I told Mum that she might need to do the big shave instead and the look on her face told me that she’d really rather not!  By this stage I had decided I could no longer afford to wash my hair as too much was falling out and I was worried about blocking the drains.  I started wearing a head scarf in a vain attempt to hold the hair in but also to cover up the fact that it was starting to look very lank and thin.
You’ll be pleased to hear that I made it though.  I hung it out until Will got back and it was the first job on his list.  It was driving me nuts by this stage.  My head was itchy and sore and I was finding hair absolutely everywhere.  From reading other chemo victim’s accounts of losing their hair, most of them felt the same as me at this stage.  They just want to get rid of it.  I didn’t feel particularly emotional about it, it was just a relief in the end. 

So this was what my hair looked like just prior to shaving it off.  Still plenty there but way thinner than it used to be.  This was taken two days post FEC number 2.  Note the steroid induced red flush of the cheeks, very attractive!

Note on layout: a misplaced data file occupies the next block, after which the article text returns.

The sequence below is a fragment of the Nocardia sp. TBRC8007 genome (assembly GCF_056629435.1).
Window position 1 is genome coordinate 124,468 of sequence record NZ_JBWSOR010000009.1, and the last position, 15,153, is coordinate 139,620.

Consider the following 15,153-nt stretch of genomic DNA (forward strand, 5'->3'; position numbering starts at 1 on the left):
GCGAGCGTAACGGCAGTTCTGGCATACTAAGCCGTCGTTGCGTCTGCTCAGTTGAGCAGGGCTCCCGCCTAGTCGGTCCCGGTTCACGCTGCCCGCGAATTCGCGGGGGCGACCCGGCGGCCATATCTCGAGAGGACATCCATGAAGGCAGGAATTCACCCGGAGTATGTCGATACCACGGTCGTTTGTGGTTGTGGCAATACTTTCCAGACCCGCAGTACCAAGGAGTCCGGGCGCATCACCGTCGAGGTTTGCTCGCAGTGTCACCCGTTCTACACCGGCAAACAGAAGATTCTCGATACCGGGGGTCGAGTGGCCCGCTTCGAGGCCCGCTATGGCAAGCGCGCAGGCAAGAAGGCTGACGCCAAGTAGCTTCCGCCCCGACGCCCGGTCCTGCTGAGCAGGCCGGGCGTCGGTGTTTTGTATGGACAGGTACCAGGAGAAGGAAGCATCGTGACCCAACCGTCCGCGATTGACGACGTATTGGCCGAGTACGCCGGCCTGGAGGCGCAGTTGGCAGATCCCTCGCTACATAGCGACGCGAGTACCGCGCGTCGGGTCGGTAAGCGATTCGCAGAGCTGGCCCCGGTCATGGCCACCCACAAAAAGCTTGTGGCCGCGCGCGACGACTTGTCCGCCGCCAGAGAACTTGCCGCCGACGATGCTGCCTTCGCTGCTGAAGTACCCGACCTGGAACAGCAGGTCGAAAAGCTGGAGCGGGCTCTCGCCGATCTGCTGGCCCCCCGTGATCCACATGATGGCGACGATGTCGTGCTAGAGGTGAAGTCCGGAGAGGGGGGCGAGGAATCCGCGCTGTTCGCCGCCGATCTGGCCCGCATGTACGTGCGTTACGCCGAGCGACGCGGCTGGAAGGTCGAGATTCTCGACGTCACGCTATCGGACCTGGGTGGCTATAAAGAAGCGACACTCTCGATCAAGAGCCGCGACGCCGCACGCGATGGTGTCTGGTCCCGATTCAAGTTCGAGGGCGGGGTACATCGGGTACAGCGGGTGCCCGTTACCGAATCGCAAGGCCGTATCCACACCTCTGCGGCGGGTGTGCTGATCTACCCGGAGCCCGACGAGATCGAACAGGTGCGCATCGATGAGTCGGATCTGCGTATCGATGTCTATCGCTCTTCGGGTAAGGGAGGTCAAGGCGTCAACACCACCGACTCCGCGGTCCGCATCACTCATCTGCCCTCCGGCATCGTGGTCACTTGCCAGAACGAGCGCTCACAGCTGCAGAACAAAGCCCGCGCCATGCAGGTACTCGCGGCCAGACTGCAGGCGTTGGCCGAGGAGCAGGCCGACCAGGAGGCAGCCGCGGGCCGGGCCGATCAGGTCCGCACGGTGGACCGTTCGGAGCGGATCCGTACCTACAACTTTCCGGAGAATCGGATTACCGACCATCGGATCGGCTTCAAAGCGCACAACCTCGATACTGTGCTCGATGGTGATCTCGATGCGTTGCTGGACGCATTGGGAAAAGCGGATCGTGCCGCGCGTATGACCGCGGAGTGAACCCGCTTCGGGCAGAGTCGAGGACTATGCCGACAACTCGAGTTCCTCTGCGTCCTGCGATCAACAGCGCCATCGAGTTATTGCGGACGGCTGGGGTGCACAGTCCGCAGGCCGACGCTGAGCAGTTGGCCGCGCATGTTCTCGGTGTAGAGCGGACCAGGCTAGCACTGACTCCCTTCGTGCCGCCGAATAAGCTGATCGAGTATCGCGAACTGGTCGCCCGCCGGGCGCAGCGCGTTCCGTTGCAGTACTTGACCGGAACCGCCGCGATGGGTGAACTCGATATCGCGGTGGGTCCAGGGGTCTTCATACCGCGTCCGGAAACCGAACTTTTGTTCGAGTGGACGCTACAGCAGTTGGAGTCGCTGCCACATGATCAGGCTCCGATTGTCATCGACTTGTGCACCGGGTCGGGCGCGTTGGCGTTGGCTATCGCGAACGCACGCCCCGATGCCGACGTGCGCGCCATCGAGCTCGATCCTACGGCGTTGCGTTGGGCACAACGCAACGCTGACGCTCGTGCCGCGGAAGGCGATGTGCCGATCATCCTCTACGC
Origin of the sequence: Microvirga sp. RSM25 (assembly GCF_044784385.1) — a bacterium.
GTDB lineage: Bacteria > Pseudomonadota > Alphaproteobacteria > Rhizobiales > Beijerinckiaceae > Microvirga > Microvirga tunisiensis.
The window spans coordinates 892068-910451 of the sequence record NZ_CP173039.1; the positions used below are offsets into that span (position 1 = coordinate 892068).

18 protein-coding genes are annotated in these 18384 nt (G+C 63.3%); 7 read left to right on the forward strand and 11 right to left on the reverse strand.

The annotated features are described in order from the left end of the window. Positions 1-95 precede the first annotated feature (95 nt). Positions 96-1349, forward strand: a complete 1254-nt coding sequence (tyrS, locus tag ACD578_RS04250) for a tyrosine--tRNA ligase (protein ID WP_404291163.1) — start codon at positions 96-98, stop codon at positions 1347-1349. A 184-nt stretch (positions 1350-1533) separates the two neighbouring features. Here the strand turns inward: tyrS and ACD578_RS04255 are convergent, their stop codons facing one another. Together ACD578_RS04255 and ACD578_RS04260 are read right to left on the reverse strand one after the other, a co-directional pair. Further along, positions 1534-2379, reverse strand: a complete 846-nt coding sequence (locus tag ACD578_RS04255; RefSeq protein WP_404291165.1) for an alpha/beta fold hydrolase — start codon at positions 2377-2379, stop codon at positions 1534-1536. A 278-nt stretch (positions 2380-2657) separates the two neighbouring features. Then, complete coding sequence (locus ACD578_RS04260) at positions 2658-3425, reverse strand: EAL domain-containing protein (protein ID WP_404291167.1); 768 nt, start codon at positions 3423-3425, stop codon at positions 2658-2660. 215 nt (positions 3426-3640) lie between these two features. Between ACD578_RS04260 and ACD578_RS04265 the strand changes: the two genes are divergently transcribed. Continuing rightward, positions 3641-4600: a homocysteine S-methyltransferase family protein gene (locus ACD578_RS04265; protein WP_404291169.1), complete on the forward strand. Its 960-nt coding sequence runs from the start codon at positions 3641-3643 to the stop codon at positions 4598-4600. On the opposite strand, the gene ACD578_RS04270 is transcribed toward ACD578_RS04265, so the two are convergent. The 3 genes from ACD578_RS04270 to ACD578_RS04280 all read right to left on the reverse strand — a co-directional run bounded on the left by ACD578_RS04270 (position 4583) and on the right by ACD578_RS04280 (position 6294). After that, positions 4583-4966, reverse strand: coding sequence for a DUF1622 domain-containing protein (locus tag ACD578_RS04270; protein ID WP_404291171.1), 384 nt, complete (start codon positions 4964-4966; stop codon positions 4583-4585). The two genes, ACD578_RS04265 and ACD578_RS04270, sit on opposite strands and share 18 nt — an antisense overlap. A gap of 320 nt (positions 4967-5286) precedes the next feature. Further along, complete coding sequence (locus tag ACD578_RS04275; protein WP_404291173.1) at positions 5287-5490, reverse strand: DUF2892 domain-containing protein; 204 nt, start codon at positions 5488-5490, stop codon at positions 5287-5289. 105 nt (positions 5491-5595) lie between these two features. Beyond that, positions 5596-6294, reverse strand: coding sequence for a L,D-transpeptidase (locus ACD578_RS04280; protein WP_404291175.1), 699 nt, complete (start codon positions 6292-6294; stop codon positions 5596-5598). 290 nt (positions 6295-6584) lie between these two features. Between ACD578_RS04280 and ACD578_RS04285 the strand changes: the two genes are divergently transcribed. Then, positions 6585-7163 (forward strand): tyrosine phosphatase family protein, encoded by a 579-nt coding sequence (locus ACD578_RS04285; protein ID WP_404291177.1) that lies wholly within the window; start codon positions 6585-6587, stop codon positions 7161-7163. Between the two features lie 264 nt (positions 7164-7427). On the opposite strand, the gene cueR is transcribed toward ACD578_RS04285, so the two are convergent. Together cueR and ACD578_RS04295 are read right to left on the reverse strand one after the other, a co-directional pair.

Post shave with attractive bald patches

We did a closer shave in the end as it was more comfortable and I wasn't digging the bald patch look

And this is my mate 'Lou' the wig.  Looks ok but is not really very comfortable so only comes out for special occasions.  Sainsbury's isn't what I call a special occasion, I was just trying it out at this point!
By this stage I’d had chemo number two.  Mum came with me to hold my hand.  When we arrived at the chemo unit I was asked to pick a seat and chose one next to the window.  We settled ourselves down and waited for my drugs to arrive and to my horror, the woman opposite who was all hooked up to her chemo, started vomiting.  Now obviously I felt bad for her, but I was feeling pretty nervous myself about what was to come knowing how bad I’d felt last time, and I really couldn’t cope with the sight and sound of someone else up-chucking at this moment in time.  I couldn’t even offer her a sympathetic smile.  I was just desperate to get away.